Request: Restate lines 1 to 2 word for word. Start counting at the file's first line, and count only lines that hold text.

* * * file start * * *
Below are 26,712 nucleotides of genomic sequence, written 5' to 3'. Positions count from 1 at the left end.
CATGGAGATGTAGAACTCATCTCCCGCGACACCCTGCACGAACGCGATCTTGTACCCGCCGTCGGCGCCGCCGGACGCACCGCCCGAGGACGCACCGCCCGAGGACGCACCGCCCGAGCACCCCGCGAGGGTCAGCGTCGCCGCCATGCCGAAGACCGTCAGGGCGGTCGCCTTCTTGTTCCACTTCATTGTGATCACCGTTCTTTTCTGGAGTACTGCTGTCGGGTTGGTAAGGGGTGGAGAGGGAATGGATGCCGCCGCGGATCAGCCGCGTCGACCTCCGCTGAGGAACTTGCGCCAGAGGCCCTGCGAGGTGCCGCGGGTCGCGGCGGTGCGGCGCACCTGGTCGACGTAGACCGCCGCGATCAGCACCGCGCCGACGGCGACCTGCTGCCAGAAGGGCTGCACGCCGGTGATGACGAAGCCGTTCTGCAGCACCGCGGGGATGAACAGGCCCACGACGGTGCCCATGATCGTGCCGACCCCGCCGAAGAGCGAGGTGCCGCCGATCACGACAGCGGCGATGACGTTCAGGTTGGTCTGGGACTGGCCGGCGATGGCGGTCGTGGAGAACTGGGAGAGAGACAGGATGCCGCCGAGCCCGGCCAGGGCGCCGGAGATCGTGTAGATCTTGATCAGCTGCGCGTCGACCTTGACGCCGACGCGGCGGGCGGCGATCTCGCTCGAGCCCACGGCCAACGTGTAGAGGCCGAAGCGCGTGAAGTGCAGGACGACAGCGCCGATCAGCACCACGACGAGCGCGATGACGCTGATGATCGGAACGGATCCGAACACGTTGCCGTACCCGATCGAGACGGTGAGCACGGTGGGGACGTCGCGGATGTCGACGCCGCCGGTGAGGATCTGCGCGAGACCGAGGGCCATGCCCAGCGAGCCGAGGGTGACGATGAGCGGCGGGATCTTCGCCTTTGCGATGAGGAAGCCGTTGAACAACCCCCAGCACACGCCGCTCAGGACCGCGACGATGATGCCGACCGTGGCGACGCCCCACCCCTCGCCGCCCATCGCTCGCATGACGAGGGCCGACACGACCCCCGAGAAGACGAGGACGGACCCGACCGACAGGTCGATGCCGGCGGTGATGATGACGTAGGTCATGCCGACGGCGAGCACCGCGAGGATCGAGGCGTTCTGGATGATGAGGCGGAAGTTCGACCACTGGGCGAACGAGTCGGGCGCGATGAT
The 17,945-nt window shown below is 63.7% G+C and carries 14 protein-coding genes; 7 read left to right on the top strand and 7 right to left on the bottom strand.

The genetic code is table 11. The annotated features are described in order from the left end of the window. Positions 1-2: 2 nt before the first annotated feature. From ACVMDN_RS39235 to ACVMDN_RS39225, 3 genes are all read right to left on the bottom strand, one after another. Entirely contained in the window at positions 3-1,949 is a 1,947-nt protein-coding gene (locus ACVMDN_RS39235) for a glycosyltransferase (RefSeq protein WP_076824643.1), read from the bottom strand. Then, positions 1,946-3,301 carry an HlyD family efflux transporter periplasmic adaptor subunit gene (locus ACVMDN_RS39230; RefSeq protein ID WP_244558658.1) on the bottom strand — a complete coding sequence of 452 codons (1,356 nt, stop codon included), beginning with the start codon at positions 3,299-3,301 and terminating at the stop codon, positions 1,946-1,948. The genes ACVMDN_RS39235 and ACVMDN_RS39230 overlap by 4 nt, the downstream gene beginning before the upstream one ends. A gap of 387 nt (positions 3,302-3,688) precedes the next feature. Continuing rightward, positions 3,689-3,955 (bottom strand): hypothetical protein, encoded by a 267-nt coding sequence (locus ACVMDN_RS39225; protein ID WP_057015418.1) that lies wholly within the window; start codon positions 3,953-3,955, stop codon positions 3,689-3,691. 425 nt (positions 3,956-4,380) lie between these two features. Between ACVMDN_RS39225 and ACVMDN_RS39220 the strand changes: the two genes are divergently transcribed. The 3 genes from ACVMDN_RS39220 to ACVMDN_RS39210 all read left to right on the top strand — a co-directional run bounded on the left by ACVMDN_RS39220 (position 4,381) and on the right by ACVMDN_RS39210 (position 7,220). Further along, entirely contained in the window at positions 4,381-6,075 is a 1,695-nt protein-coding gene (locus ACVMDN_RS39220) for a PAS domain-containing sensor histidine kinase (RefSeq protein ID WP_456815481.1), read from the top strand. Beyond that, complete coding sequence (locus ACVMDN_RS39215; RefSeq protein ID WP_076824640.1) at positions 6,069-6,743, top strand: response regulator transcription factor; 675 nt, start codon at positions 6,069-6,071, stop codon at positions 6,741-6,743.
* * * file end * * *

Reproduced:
Below are 26,712 nucleotides of genomic sequence, written 5' to 3'. Positions count from 1 at the left end.
CATGGAGATGTAGAACTCATCTCCCGCGACACCCTGCACGAACGCGATCTTGTACCCGCCGTCGGCGCCGCCGGACGCACCGCCCGAGGACGCACCGCCCGAGGACGCACCGCCCGAGCACCCCGCGAGGGTCAGCGTCGCCGCCATGCCGAAGACCGTCAGGGCGGTCGCCTTCTTGTTCCACTTCATTGTGATCACCGTTCTTTTCTGGAGTACTGCTGTCGGGTTGGTAAGGGGTGGAGAGGGAATGGATGCCGCCGCGGATCAGCCGCGTCGACCTCCGCTGAGGAACTTGCGCCAGAGGCCCTGCGAGGTGCCGCGGGTCGCGGCGGTGCGGCGCACCTGGTCGACGTAGACCGCCGCGATCAGCACCGCGCCGACGGCGACCTGCTGCCAGAAGGGCTGCACGCCGGTGATGACGAAGCCGTTCTGCAGCACCGCGGGGATGAACAGGCCCACGACGGTGCCCATGATCGTGCCGACCCCGCCGAAGAGCGAGGTGCCGCCGATCACGACAGCGGCGATGACGTTCAGGTTGGTCTGGGACTGGCCGGCGATGGCGGTCGTGGAGAACTGGGAGAGAGACAGGATGCCGCCGAGCCCGGCCAGGGCGCCGGAGATCGTGTAGATCTTGATCAGCTGCGCGTCGACCTTGACGCCGACGCGGCGGGCGGCGATCTCGCTCGAGCCCACGGCCAACGTGTAGAGGCCGAAGCGCGTGAAGTGCAGGACGACAGCGCCGATCAGCACCACGACGAGCGCGATGACGCTGATGATCGGAACGGATCCGAACACGTTGCCGTACCCGATCGAGACGGTGAGCACGGTGGGGACGTCGCGGATGTCGACGCCGCCGGTGAGGATCTGCGCGAGACCGAGGGCCATGCCCAGCGAGCCGAGGGTGACGATGAGCGGCGGGATCTTCGCCTTTGCGATGAGGAAGCCGTTGAACAACCCCCAGCACACGCCGCTCAGGACCGCGACGATGATGCCGACCGTGGCGACGCCCCACCCCTCGCCGCCCATCGCTCGCATGACGAGGGCCGACACGACCCCCGAGAAGACGAGGACGGACCCGACCGACAGGTCGATGCCGGCGGTGATGATGACGTAGGTCATGCCGACGGCGAGCACCGCGAGGATCGAGGCGTTCTGGATGATGAGGCGGAAGTTCGACCACTGGGCGAACGAGTCGGGCGCGATGAT